Valhalla Legends Forums Archive | Advanced programming | OS development for appliances

AuthorMessageTime
hismajesty[yL]How do they do this? Develop the OS For things like a camera, or a fax machine, or the credit card things in stores, something like that?June 23, 2005, 01:33 PM
R.a.B.B.i.TPICOTUX!

Err....they have them for some blenders too (which use the internet).  As long as they have an ALU, anything can have an OS built for them.  This is done by instructing the ALU to toggle different circuits to do different things.
June 23, 2005, 05:33 PM
Banana fanna fo fannaI was sort of interested in that for a few hours during school one day, so I researched it. You program something called a microcontroller, which is a chip that accepts a very limited assembly language (there are USB programmer devices that you can hook up to your PC and compile C programs for it).

See http://www.mstracey.btinternet.co.uk/pictutorial/picmain.htm
June 24, 2005, 08:45 PM
KVery similar to the sensor nodes I program for which run on the msp430 -- There are only 27 instructions including 8 jump instructions.  The cpu can interact with peripheral devices through various pins which can be set to either an input state or output state.

Usually the microcontroller has some sort of timing device on it like a 32Khz watch crystal or a DCO, so that interaction with peripheral devices can be timed correctly.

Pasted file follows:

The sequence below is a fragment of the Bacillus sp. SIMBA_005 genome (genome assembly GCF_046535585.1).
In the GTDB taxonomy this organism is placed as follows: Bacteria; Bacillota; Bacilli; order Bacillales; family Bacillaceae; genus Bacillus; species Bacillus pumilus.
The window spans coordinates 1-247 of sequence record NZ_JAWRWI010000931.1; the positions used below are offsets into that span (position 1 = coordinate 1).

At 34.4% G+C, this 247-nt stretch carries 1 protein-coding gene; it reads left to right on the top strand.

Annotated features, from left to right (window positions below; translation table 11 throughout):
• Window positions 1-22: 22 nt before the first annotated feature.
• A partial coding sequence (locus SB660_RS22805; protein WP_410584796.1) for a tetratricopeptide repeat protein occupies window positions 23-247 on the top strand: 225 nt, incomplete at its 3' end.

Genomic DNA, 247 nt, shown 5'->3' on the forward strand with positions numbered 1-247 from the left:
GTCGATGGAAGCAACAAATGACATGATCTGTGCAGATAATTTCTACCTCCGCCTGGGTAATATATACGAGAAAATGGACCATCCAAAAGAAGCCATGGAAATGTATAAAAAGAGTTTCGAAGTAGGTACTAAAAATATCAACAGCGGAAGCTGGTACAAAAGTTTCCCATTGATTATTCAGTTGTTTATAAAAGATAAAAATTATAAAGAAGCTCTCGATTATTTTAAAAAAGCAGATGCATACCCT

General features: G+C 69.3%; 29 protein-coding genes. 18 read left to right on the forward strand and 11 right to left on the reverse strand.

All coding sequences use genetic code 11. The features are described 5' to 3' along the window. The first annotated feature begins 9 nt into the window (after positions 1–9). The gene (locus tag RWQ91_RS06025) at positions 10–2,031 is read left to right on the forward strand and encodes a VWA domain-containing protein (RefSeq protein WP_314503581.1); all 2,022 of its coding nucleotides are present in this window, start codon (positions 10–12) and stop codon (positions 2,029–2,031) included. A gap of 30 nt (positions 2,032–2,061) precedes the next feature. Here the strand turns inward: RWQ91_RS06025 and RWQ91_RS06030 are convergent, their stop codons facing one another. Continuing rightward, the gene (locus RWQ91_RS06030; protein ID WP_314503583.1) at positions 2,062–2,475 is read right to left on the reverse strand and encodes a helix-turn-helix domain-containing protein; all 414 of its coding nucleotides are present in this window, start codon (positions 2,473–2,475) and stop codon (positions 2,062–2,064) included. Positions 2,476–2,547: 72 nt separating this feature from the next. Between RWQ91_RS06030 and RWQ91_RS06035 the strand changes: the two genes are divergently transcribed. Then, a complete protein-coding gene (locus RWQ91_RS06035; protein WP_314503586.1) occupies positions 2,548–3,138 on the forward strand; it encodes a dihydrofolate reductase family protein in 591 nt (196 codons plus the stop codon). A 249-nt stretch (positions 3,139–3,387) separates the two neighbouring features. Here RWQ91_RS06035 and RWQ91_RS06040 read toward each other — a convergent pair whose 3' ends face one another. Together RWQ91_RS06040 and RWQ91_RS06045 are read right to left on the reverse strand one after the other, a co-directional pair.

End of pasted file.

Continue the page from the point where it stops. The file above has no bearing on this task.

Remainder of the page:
For example a blender might have a microcontroller with one pin configured in input mode and one pin configured in output mode -- the microcontroller could interact with a motor via some interface like SPI and control the motor speed by shifting bits out and receive status bits in.
June 24, 2005, 09:14 PM
AdronThere are also C (or C-like language) compilers available for many microcontrollers. Typically not full ANSI C since many of those things aren't relevant to embedded systems, but you can program them at a somewhat higher level than assembly code.

You write your code on a PC, perhaps you simulate it in an emulator/simulator first (works pretty much like the nes emulators), and then you load it into your target microcontroller and boot it up Smiley
June 25, 2005, 03:10 AM
Joe[x86]Woah, I want to write an operating system for my blender..June 27, 2005, 07:52 AM
K
There are also C (or C-like language) compilers available for many microcontrollers. Typically not full ANSI C since many of those things aren't relevant to embedded systems, but you can program them at a somewhat higher level than assembly code.

You write your code on a PC, perhaps you simulate it in an emulator/simulator first (works pretty much like the nes emulators), and then you load it into your target microcontroller and boot it up Smiley

And if you want to buy these compilers along with licenses from the companies that manufacture the microprocessors, they are usually rather pricey -- thank god for gcc ports Wink
June 27, 2005, 01:32 PM